We've had black burgers, £1,100 gourmet buns and 'human flesh' - are novelty burgers destroying the cherished slab of fried beef mince?
In business, it's a familiar story: the first generation will have a lucrative idea, the second generation will expand on it, but then the third generation - knowing nothing but wealth and unearned success - will arse everything up. This is exactly what's currently happening with burgers.
The burger exploded in popularity because it was cheap and convenient. Then that popularity was refined with better meat, gourmet bread and more artisanal toppings. Now, just when everything was going perfectly, along comes the idiot third generation - the stunt burger.
Today a Chelsea restaurant unveils what it calls the world's most expensive burger - filled with wagyu beef, lobster and gold leaf - that costs £1,100. Organisers of last weekend's Forest of Dean Extraordinary Squirrel Burger Challenge, which is exactly what it sounds like, faced criticism from animal rights activists.
Season five of The Walking Dead was recently publicised with a burger that had been designed to taste exactly like human flesh. Tokyo has had black burgers from Burger King and McDonald's, there were offal-filled "brain burgers" in London in 2012, and a "Proud Whopper" campaign from Burger King in San Francisco this year.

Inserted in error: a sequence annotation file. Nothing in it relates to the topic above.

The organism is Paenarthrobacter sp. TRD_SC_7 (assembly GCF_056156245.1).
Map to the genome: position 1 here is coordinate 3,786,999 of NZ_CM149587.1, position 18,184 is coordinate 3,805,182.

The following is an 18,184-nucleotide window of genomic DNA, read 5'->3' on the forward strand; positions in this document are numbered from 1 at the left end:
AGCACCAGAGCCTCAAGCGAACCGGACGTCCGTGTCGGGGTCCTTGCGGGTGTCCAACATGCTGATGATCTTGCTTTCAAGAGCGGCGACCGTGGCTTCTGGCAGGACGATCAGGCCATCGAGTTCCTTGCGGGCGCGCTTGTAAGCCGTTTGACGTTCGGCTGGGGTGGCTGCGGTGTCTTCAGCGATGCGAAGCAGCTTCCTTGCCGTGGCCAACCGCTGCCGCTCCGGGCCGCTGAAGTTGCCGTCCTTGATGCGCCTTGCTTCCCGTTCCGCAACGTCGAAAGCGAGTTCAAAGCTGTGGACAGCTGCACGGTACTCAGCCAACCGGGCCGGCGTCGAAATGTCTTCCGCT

Worst of all, PYT, a Philadelphia restaurant dedicated to serving nothing but stunt burgers - including a 1,400-calorie monstrosity that looks like a discarded prop from Videodrome and is officially known as the Donut Cheesesteak Burger - has announced plans to open branches around the world.
The stunt burger, it seems, is verging on ubiquity.
The burger - the beautiful, simple, iconic burger that you bought for loose change and then ate hungover in your car - has become a slave to the marketing departments. Got a boneheaded product you need to promote? Why not just bung a load of insane, barely edible junk into a bread roll? It works every time. The stunt burger is a tragic misappropriation of a design classic, and true burger fans cannot wait for this miserable fad to end. Poor Ronald McDonald must be spinning in his creepy grave.
Rodent challenge ... a squirrel-meat burger. Photograph: Forest Showcase Food and Drink Festival/SWNS.com